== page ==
Skies of Concern: US Airlines Urge Biden Administration to Halt Extra US-China Flights

WASHINGTON -- Major U.S. airlines and their unions are urging the Biden administration to halt the approval of any further flights connecting the United States and China, citing what they describe as "anti-competitive" measures imposed by China on American carriers. The airlines and unions voiced their concerns on Thursday, highlighting China's closure of its market to U.S. carriers at the onset of the pandemic and the lingering regulations impacting American operations and airline personnel.

In a joint letter addressed to Secretary of State Antony Blinken and Transportation Secretary Pete Buttigieg, signatories including the CEO of Airlines for America and the presidents of the Air Line Pilots Association, Allied Pilots Association (representing crews at American Airlines), and the Association of Flight Attendants underscored the necessity for the U.S. government to formulate policies safeguarding U.S. aviation workers, the industry, and air travelers alike.

Despite a gradual increase in flights between China and the U.S., the figures remain notably below pre-pandemic levels. The Biden administration recently expanded the weekly round trips permitted for Chinese airlines from 35 to 50, effective March 31, following assurances from China's aviation authority to advocate for a surge in U.S. carrier flights.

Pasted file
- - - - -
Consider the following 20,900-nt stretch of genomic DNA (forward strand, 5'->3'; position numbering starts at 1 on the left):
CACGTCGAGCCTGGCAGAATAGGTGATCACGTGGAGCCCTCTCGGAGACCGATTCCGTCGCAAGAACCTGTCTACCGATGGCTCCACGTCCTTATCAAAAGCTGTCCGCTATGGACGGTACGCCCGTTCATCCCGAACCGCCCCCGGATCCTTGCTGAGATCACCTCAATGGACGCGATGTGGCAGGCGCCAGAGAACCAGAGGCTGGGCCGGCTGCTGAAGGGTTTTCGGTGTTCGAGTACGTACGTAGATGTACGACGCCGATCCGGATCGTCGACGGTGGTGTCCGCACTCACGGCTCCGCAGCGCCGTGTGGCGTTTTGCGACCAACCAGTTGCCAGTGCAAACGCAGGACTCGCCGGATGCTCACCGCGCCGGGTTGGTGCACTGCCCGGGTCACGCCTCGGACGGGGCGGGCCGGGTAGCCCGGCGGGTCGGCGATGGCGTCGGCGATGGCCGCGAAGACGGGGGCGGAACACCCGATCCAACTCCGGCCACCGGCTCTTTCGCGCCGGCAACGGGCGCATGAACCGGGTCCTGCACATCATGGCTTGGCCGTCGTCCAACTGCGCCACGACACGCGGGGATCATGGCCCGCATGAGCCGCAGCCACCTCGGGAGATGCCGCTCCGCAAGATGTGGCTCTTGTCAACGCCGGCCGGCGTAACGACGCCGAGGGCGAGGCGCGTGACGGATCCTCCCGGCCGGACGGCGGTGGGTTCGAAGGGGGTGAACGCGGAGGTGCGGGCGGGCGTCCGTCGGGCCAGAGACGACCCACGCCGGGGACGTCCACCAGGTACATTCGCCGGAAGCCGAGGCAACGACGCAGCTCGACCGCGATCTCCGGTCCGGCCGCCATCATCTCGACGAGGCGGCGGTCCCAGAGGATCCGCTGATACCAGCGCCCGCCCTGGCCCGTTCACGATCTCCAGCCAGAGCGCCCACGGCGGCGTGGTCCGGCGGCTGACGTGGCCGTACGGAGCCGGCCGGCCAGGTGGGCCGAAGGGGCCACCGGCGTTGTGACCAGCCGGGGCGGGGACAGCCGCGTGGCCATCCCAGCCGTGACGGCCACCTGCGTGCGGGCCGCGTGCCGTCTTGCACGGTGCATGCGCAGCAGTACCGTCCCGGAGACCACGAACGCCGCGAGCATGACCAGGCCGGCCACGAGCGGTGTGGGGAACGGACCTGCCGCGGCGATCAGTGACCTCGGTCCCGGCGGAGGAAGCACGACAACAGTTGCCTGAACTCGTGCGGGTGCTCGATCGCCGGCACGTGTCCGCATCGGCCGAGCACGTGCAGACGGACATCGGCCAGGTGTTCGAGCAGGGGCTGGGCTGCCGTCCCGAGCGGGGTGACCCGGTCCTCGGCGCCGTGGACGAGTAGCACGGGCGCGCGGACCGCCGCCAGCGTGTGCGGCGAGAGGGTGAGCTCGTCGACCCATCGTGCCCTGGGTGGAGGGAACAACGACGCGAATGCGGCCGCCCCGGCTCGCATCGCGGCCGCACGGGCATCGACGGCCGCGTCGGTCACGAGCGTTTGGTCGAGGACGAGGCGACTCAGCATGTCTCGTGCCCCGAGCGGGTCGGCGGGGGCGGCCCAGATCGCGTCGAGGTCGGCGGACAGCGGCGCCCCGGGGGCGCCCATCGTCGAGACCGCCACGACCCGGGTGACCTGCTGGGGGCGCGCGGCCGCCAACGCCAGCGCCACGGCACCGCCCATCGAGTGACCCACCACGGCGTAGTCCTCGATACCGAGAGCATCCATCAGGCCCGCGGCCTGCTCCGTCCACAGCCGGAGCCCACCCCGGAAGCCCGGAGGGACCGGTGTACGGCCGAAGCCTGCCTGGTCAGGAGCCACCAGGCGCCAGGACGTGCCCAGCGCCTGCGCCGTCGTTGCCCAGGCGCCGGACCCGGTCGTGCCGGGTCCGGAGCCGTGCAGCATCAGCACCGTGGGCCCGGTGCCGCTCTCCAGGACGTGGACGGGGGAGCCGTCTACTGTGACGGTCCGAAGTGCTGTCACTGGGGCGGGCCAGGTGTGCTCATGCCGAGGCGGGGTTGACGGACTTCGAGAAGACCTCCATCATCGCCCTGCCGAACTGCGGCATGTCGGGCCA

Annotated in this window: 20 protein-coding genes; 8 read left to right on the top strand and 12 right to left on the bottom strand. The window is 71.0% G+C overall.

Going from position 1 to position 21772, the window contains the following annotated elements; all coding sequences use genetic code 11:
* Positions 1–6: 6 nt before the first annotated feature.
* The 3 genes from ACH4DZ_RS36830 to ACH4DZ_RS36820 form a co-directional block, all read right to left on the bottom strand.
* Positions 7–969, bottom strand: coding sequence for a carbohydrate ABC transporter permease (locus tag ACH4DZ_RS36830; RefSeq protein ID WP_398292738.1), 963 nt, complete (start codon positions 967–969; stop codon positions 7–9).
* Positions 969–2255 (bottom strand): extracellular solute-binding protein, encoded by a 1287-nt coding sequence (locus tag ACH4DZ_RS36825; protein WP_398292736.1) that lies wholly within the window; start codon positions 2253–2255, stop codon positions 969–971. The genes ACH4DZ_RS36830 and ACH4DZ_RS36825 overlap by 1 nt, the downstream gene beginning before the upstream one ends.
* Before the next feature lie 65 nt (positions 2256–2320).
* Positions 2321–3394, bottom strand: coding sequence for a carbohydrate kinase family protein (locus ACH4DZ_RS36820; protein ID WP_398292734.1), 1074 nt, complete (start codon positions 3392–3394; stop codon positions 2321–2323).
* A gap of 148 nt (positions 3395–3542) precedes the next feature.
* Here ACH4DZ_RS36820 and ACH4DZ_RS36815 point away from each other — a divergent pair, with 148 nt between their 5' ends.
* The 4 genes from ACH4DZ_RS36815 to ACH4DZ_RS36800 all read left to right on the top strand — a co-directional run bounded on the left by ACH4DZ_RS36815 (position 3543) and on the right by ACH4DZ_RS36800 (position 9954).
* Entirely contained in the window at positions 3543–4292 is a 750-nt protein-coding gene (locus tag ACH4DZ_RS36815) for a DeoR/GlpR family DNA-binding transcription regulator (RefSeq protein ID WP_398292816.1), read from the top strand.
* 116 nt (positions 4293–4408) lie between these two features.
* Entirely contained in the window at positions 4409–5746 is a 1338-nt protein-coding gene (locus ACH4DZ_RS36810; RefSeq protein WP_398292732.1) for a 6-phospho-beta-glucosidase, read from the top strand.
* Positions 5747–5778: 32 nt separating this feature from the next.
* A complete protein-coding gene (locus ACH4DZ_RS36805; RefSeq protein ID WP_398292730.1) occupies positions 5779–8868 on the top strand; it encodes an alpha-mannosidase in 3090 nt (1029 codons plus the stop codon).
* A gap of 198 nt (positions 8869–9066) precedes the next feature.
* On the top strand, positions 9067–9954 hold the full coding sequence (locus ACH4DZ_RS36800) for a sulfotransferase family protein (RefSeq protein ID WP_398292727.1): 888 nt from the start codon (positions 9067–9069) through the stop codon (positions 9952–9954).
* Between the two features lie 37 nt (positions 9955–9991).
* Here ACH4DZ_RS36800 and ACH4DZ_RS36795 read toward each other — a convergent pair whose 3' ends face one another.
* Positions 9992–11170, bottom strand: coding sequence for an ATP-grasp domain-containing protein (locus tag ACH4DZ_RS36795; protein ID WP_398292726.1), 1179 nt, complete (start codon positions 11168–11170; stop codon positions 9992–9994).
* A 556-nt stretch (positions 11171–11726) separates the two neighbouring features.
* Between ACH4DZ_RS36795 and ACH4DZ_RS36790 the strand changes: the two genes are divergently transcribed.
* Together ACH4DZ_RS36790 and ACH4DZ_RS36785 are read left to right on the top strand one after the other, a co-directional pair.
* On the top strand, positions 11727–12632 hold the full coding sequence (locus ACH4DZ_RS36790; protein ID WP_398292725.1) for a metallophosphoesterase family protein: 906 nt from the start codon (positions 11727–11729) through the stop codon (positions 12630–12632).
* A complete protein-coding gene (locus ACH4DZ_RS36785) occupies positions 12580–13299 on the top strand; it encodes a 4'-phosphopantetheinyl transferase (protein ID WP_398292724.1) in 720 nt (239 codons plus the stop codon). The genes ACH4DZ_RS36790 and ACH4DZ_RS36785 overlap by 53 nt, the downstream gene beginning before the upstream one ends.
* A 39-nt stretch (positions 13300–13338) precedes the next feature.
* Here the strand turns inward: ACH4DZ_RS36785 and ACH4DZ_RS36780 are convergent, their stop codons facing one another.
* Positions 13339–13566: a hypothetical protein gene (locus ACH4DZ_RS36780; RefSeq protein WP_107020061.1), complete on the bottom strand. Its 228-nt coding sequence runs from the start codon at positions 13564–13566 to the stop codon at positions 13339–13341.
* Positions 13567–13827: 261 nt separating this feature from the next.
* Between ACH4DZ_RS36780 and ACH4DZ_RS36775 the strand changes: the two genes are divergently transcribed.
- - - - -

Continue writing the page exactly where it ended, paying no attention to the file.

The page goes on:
U.S. airlines argue that Chinese counterparts enjoy an unfair advantage by utilizing shorter routes through Russian airspace, inaccessible to American carriers since Russia's incursion into Ukraine over two years ago. Moreover, they assert that Chinese state-owned airlines benefit from certain protections granted by the Chinese government, exacerbating the competitive disparity.

Highlighting the risk of losing routes to Chinese carriers without equitable access to China's aviation market, the U.S. industry groups emphasized in their correspondence the imperative of addressing these disparities for the benefit of American carriers, workers, and passengers.

In conclusion, the appeal from U.S. airlines and their unions to the Biden administration underscores the urgency of addressing the perceived inequities in the aviation market between the United States and China. As flights between the two nations gradually resume amid the ongoing pandemic, concerns regarding anti-competitive practices and unequal access persist. With American carriers at risk of losing ground to their Chinese counterparts, a concerted effort is needed to establish policies that ensure fair competition, protect aviation workers, and promote the interests of both industries and passengers. The outcome of these discussions will not only shape the future of U.S.-China air travel but also have broader implications for the global aviation landscape.